Apple AR headset codenamed 'T288' said to run new 'rOS' operating system, launch as soon a...

Posted:
in Future Apple Hardware edited November 2017
With the groundwork now being laid in ARKit for iOS 11, Apple is said to be hard at work on a full-fledged augmented reality headset for launch as soon as 2020, running a new operating system dubbed "rOS," a new report claims.


Google Glass, a precursor to modern AR technology.


Unlike other headsets that require a smartphone or other devices to power them, Bloomberg claims that Apple's device will have its own display and processor. Apple is said to be pursuing a "very aggressive" timeline with the project, seeking to develop the technology necessary by 2019 in order to hit the market by 2020.

Employees at Apple working on the AR headset are reportedly scattered across the company's campuses in Cupertino and Sunnyvale, with a project under the code-name of "T288."

It is said to run a new platform known internally as "rOS," for "reality operating system." Like watchOS and tvOS, Apple's new lightweight platform is said to be based on iOS, which powers the iPhone and iPad.




Notably, reporter Mark Gurman claims that a former software manager for games and graphics at Apple, Geoff Stahl, is said to be a key part of the "rOS" development team.

As the team works on software, and the hardware is yet to be developed, Apple is said to be relying on HTC Vive hardware to test. There is also an internal-only headset that uses an iPhone for the screen and processing, but the company does not plan to sell it, the report said.




Still up in the air is how users will interact with the device. Gurman reported that Apple is considering both a touch panel for navigation, as well as using Siri voice controls and head gestures.

With this fall's launch of ARKit, and comments from Apple Chief Executive Tim Cook extolling the potential of the technology, rumors of an Apple-built augmented reality headset have been heating up. In fact, even though Apple does not talk about future product plans, Cook made very similar comments about the future potential of wrist-worn devices before the Apple Watch launch.

In comments made just last week during his company's quarterly earnings conference call, Cook said that for now, Apple is focused on making the customer experience with augmented reality second to none. If they can do that, revenue and profits will follow -- but he sees big things from AR in the future.

"I view AR as profound," Cook said. "Not today, not the app you'll see on the App Store today, but what it will be, what it can be. I think it's profound, and I think Apple is in a really unique position to lead in this area."
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Comments

  • Reply 1 of 66
    SoliSoli Posts: 6,656member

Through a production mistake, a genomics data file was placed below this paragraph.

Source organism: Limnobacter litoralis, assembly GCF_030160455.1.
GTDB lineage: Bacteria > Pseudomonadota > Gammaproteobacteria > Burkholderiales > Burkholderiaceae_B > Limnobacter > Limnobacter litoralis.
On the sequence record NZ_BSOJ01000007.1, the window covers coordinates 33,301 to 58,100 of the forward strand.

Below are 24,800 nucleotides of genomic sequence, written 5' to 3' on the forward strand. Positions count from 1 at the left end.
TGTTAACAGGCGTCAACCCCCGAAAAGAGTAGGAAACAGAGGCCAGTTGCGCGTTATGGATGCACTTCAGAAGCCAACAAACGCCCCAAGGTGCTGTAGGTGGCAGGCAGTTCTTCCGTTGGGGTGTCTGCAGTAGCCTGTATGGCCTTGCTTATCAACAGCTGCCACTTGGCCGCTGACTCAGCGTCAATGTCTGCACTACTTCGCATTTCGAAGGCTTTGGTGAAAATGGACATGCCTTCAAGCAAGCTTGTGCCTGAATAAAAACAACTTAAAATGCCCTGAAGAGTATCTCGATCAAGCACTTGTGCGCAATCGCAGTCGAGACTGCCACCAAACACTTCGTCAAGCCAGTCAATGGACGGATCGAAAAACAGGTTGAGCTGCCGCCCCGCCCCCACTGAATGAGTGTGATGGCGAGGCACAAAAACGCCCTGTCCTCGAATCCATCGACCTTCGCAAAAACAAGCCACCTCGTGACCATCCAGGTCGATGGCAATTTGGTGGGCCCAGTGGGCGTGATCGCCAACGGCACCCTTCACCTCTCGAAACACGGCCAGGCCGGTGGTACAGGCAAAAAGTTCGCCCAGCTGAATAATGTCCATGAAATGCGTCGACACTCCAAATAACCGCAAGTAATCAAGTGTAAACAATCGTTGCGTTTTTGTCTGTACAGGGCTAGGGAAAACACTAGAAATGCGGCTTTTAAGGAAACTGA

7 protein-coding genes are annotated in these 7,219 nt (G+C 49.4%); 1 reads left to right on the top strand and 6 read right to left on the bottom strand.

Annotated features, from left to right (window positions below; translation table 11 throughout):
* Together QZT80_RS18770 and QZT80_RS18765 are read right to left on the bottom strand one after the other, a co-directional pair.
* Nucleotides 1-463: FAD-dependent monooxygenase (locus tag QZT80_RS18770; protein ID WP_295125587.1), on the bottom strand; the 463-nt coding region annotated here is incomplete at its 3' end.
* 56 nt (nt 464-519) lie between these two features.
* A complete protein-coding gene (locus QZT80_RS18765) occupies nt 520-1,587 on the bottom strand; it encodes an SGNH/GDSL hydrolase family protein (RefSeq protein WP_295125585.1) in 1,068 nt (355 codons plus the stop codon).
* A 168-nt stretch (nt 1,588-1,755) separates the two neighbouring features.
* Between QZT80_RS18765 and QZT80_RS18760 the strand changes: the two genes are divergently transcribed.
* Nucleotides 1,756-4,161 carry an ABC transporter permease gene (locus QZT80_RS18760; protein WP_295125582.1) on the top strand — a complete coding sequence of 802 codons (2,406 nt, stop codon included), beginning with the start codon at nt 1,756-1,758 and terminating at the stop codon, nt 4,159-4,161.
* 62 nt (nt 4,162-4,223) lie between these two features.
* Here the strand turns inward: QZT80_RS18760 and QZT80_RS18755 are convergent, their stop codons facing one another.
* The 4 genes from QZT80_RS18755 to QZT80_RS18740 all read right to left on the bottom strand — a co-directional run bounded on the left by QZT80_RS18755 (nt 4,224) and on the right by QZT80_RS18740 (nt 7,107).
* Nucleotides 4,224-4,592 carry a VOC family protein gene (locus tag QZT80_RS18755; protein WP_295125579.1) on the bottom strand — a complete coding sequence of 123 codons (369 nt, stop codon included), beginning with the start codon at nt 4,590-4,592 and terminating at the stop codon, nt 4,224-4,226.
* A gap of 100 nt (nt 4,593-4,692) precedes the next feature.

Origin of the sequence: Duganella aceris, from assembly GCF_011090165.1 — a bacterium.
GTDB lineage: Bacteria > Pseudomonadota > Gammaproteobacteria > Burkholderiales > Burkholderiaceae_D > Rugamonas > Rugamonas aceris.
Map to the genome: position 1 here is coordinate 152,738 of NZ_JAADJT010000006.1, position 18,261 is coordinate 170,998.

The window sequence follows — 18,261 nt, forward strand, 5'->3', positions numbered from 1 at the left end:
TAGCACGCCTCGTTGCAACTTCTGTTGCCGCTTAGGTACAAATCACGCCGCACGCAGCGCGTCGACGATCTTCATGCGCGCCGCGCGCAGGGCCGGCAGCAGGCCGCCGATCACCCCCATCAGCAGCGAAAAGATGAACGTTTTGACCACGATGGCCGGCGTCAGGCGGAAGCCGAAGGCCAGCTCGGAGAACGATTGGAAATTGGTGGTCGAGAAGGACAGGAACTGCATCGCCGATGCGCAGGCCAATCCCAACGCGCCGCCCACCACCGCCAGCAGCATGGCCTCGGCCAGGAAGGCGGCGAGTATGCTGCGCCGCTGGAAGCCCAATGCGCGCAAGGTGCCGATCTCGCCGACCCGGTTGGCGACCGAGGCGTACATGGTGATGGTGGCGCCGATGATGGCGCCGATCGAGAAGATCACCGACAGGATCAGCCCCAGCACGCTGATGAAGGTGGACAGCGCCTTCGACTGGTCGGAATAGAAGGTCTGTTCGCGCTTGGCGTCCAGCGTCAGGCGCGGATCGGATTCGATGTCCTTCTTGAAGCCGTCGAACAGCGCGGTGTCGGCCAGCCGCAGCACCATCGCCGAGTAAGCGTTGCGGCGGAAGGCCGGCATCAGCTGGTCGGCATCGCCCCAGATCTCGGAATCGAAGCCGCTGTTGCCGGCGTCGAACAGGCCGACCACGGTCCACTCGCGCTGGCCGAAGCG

1) Considering what they've done with the BT, WiFi, and now cellular in the Apple Watch I think it's plausible that Apple can come up with smart glasses that can do that industry what the Apple Watch is doing to the to the watch industry. I'd love to see this directly affect Luxottica, but in terms of wearability this is much more complex in terms of both fashion and sizes.

    2) You can't have AR without a camera, but as we saw with Google Glass a camera just makes it creepy. Can Apple overcome that stigma?
    edited November 2017 gatorguywatto_cobraJWSCrepressthis
  • Reply 2 of 66
    Watch out for those wrist-worms! 😬

    Hint: article has a typo.
    SpamSandwichrepressthis
  • Reply 3 of 66
    SoliSoli Posts: 6,656member
    Watch out for those wrist-worms! 😬

    Hint: article has a typo.
    It even has the rainbow colors of the classic Apple logo. :smile: 
    cincytee
  • Reply 4 of 66
    People say this all of the time, but can “you guys” (Apple Insider)  please commission some new artwork.  These photos of ugly “Apple” cars and google-glass need to go. It really makes it look like Apple wants to release a glass competitor and we all know that is exactly what Apple will not do. 
    watto_cobracaliJWSCrepressthislolliverbrucemc
  • Reply 5 of 66
    macxpressmacxpress Posts: 4,075member
    Soli said:
    1) Considering what they've done with the BT, WiFi, and now cellular in the Apple Watch I think it's plausible that Apple can come up with smart glasses that can do that industry what the Apple Watch is doing to the to the watch industry. I'd love to see this directly affect Luxottica, but in terms of wearability this is much more complex in terms of both fashion and sizes.

    2) You can't have AR without a camera, but as we saw with Google Glass a camera just makes it creepy. Can Apple overcome that stigma?
    Yeah I'm not sure how Apple is going to make glasses successful, but if anyone can, its Apple. Snap Chat just announced a massive loss on their stupid glasses with tons of unsold glasses. We'll see. Maybe by 2020 different technology will be here and consumers will be more willing to wear them.
    watto_cobrarepressthis
  • Reply 6 of 66
    neilmneilm Posts: 523member
    The words "as soon as" and "2020" do not go together.
    muthuk_vanalingamSpamSandwichh2prepressthiscwingrav
  • Reply 7 of 66
    Divination: one of its most prominent features besides authentication will depend on TrueDepth/Face ID...
    tenthousandthingsrepressthis
  • Reply 8 of 66
    Soli said:

    2) You can't have AR without a camera, but as we saw with Google Glass a camera just makes it creepy. Can Apple overcome that stigma?
    Is this actually true?  Couldn’t many of the things that are shown using AR be done without a camera?  Granted, on an iPhone/iPad the camera is required to see put, say, my kitchen table, on the screen.  But if I was wearing glasses couldn’t the AR information just be projected onto the lens that I’m already looking through?

    How much of what we currently view as AR relies on the camera for reasons other than showing what we can already see with our own eyes?  It seems to me that the other sensors are doing most of the AR work.  The camera is just there to supply an image.  Right?  So, couldn’t the camera potentially be eliminated while the other sensors still do their jobs in the same fashion?
    SolitjwolfJWSCfrantisekrepressthis
  • Reply 9 of 66
    After Tim Cook said 'the technology is not there yet' I am convinced that Apple's AR glasses are going to look like regular glasses with regular looking lenses. I would love to see Apple destroy the monopolistic glass-frame industry, or at least make Luxottica end up like Nokia.